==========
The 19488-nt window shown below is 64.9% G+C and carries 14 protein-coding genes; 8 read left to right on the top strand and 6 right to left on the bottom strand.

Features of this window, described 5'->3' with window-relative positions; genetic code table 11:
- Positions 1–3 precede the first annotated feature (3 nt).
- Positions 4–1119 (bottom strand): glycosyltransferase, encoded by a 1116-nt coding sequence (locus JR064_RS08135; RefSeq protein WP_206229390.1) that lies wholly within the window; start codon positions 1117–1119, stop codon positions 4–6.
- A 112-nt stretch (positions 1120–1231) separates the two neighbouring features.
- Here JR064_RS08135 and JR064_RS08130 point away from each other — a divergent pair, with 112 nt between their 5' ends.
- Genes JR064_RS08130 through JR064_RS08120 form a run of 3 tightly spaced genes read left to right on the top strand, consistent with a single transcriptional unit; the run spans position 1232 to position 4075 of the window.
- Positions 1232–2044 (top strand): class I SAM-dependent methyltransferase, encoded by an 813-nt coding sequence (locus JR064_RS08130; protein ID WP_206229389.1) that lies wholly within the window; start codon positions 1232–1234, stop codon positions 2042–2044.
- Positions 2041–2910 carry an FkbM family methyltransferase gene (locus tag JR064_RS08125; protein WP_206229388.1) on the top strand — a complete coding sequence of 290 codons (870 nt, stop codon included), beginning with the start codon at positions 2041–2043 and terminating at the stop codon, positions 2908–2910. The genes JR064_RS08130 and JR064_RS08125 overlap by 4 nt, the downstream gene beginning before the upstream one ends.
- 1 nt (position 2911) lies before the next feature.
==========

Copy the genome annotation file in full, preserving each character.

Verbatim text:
The 19488-nt window shown below is 64.9% G+C and carries 14 protein-coding genes; 8 read left to right on the top strand and 6 right to left on the bottom strand.

Features of this window, described 5'->3' with window-relative positions; genetic code table 11:
- Positions 1–3 precede the first annotated feature (3 nt).
- Positions 4–1119 (bottom strand): glycosyltransferase, encoded by a 1116-nt coding sequence (locus JR064_RS08135; RefSeq protein WP_206229390.1) that lies wholly within the window; start codon positions 1117–1119, stop codon positions 4–6.
- A 112-nt stretch (positions 1120–1231) separates the two neighbouring features.
- Here JR064_RS08135 and JR064_RS08130 point away from each other — a divergent pair, with 112 nt between their 5' ends.
- Genes JR064_RS08130 through JR064_RS08120 form a run of 3 tightly spaced genes read left to right on the top strand, consistent with a single transcriptional unit; the run spans position 1232 to position 4075 of the window.
- Positions 1232–2044 (top strand): class I SAM-dependent methyltransferase, encoded by an 813-nt coding sequence (locus JR064_RS08130; protein ID WP_206229389.1) that lies wholly within the window; start codon positions 1232–1234, stop codon positions 2042–2044.
- Positions 2041–2910 carry an FkbM family methyltransferase gene (locus tag JR064_RS08125; protein WP_206229388.1) on the top strand — a complete coding sequence of 290 codons (870 nt, stop codon included), beginning with the start codon at positions 2041–2043 and terminating at the stop codon, positions 2908–2910. The genes JR064_RS08130 and JR064_RS08125 overlap by 4 nt, the downstream gene beginning before the upstream one ends.
- 1 nt (position 2911) lies before the next feature.